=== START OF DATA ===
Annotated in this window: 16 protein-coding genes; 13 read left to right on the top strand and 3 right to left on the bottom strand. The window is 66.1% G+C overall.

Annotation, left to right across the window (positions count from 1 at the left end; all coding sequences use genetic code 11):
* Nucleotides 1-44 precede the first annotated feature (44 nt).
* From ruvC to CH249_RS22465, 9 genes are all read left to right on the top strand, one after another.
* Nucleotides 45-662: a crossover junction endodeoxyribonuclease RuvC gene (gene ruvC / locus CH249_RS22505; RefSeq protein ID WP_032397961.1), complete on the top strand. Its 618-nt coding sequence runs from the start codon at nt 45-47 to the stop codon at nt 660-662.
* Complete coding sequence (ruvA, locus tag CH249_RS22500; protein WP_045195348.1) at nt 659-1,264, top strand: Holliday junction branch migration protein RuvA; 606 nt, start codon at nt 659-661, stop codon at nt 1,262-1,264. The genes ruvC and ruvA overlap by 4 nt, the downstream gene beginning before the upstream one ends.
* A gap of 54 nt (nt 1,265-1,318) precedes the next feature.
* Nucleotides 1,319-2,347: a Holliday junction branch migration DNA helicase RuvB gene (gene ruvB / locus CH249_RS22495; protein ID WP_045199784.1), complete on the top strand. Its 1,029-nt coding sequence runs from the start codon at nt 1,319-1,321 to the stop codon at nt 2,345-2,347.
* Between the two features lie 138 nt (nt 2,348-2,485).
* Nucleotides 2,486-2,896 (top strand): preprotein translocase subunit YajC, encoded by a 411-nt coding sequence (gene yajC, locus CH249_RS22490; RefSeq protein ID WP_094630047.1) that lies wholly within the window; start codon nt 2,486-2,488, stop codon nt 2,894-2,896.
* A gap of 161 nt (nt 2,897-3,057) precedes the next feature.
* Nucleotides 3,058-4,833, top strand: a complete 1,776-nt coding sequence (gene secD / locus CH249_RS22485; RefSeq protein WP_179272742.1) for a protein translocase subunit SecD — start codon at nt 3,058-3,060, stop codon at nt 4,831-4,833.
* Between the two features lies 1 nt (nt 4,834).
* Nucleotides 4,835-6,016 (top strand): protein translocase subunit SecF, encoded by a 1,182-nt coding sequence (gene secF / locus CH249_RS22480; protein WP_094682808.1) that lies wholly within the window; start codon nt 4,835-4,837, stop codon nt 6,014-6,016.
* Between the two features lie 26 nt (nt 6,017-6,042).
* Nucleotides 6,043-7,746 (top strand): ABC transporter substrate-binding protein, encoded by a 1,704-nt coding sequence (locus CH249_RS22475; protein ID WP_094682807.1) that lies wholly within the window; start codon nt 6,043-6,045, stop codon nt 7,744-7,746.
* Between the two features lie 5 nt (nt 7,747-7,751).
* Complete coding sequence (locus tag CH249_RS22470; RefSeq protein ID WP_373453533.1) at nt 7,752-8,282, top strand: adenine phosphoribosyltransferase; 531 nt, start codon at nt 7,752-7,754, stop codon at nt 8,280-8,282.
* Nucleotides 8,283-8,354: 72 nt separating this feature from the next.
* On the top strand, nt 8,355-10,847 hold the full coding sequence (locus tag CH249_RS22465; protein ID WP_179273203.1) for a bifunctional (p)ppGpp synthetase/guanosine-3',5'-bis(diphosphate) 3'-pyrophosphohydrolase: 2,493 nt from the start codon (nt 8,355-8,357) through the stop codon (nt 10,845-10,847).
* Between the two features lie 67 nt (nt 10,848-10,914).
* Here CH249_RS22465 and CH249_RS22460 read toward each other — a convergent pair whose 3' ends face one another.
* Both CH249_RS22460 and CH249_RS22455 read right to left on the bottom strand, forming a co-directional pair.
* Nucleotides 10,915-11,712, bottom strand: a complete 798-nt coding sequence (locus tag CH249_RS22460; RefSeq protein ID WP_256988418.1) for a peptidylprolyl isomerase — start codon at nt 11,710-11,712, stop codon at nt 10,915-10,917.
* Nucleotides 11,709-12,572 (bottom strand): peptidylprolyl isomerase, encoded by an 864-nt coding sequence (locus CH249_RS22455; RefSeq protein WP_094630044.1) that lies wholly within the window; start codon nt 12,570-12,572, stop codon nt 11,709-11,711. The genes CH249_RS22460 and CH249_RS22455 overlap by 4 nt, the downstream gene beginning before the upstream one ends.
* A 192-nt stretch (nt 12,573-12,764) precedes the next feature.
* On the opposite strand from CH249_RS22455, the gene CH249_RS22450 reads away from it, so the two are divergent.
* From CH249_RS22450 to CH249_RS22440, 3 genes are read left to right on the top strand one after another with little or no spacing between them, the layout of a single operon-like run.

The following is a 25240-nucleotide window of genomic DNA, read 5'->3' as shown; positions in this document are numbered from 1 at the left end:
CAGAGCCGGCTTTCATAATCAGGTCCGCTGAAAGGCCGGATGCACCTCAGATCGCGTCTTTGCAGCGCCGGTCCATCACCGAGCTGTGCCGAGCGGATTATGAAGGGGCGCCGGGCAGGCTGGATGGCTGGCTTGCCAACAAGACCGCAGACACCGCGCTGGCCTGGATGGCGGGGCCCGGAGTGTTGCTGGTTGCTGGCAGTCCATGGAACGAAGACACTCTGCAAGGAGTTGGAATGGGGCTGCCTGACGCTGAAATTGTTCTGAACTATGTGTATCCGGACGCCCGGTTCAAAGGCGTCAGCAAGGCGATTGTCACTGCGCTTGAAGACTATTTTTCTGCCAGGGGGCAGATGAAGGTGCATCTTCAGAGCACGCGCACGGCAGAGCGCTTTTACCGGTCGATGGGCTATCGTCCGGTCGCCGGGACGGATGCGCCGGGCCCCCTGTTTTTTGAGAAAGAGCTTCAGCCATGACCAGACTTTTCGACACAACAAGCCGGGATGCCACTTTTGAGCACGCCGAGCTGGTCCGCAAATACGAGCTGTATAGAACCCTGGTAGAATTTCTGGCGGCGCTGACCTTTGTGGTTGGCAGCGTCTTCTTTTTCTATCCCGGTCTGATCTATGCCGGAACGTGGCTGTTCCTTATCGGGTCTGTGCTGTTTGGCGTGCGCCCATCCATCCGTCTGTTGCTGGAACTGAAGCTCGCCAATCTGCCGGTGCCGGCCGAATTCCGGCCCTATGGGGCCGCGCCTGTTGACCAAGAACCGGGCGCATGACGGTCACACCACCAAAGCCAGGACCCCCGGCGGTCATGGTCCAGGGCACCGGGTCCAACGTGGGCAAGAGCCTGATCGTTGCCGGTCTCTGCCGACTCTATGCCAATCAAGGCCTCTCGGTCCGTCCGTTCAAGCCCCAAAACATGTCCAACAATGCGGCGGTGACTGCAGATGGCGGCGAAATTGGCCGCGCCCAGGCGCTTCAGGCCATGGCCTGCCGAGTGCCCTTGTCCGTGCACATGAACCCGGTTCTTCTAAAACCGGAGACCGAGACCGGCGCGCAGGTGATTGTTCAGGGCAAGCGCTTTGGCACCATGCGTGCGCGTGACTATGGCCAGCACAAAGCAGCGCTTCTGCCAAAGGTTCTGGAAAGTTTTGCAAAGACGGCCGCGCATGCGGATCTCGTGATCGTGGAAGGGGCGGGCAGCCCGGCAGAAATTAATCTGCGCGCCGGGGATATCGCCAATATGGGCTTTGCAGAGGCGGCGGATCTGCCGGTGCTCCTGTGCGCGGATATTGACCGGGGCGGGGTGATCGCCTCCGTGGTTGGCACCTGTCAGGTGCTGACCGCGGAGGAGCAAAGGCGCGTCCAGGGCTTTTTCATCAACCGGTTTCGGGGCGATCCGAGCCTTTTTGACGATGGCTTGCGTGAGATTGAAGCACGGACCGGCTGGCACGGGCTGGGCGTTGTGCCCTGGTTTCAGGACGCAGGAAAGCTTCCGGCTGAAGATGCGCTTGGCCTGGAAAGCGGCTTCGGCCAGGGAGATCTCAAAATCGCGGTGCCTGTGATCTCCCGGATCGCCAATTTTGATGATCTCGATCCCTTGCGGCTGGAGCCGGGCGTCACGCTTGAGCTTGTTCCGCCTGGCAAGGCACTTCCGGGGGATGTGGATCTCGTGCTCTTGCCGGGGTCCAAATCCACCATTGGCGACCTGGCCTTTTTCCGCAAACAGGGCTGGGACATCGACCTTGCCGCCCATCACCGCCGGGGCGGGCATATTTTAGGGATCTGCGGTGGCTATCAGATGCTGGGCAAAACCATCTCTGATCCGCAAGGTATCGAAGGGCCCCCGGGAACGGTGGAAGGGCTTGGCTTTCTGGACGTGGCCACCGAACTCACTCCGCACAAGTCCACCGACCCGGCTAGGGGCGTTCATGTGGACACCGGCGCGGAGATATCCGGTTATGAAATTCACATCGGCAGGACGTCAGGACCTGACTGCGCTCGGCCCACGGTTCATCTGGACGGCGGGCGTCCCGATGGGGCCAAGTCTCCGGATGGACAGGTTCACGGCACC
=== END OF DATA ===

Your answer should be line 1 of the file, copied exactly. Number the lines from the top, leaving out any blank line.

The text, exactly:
Annotated in this window: 16 protein-coding genes; 13 read left to right on the top strand and 3 right to left on the bottom strand. The window is 66.1% G+C overall.